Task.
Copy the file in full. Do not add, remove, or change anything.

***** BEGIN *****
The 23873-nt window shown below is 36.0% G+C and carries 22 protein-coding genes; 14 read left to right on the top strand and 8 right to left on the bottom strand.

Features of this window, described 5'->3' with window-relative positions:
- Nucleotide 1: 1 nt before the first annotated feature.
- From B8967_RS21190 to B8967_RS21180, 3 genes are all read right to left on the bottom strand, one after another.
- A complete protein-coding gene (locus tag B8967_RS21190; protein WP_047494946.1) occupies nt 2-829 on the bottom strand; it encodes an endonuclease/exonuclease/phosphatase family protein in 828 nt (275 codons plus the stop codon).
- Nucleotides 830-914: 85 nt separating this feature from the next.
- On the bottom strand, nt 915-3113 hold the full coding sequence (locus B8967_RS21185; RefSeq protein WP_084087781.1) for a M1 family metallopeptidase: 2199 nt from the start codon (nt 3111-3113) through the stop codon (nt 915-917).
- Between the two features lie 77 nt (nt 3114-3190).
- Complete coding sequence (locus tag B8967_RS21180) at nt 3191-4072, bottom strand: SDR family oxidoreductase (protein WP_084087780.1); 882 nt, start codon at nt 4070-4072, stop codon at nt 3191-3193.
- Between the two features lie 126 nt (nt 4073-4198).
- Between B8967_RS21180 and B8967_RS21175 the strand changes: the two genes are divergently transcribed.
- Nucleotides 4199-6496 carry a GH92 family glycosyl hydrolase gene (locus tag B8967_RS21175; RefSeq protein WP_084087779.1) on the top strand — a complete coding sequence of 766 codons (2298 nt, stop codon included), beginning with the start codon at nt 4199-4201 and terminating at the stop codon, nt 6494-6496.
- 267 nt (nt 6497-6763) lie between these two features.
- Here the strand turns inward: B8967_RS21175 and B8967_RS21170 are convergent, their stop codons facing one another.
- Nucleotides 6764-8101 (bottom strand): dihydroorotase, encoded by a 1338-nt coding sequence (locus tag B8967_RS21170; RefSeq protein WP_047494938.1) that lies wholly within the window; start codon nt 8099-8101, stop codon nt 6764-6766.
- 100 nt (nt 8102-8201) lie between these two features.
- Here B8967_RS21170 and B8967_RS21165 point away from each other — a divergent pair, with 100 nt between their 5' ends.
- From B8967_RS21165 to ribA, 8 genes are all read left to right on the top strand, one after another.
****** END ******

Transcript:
The 23873-nt window shown below is 36.0% G+C and carries 22 protein-coding genes; 14 read left to right on the top strand and 8 right to left on the bottom strand.

Features of this window, described 5'->3' with window-relative positions:
- Nucleotide 1: 1 nt before the first annotated feature.
- From B8967_RS21190 to B8967_RS21180, 3 genes are all read right to left on the bottom strand, one after another.
- A complete protein-coding gene (locus tag B8967_RS21190; protein WP_047494946.1) occupies nt 2-829 on the bottom strand; it encodes an endonuclease/exonuclease/phosphatase family protein in 828 nt (275 codons plus the stop codon).
- Nucleotides 830-914: 85 nt separating this feature from the next.
- On the bottom strand, nt 915-3113 hold the full coding sequence (locus B8967_RS21185; RefSeq protein WP_084087781.1) for a M1 family metallopeptidase: 2199 nt from the start codon (nt 3111-3113) through the stop codon (nt 915-917).
- Between the two features lie 77 nt (nt 3114-3190).
- Complete coding sequence (locus tag B8967_RS21180) at nt 3191-4072, bottom strand: SDR family oxidoreductase (protein WP_084087780.1); 882 nt, start codon at nt 4070-4072, stop codon at nt 3191-3193.
- Between the two features lie 126 nt (nt 4073-4198).
- Between B8967_RS21180 and B8967_RS21175 the strand changes: the two genes are divergently transcribed.
- Nucleotides 4199-6496 carry a GH92 family glycosyl hydrolase gene (locus tag B8967_RS21175; RefSeq protein WP_084087779.1) on the top strand — a complete coding sequence of 766 codons (2298 nt, stop codon included), beginning with the start codon at nt 4199-4201 and terminating at the stop codon, nt 6494-6496.
- 267 nt (nt 6497-6763) lie between these two features.
- Here the strand turns inward: B8967_RS21175 and B8967_RS21170 are convergent, their stop codons facing one another.
- Nucleotides 6764-8101 (bottom strand): dihydroorotase, encoded by a 1338-nt coding sequence (locus tag B8967_RS21170; RefSeq protein WP_047494938.1) that lies wholly within the window; start codon nt 8099-8101, stop codon nt 6764-6766.
- 100 nt (nt 8102-8201) lie between these two features.
- Here B8967_RS21170 and B8967_RS21165 point away from each other — a divergent pair, with 100 nt between their 5' ends.
- From B8967_RS21165 to ribA, 8 genes are all read left to right on the top strand, one after another.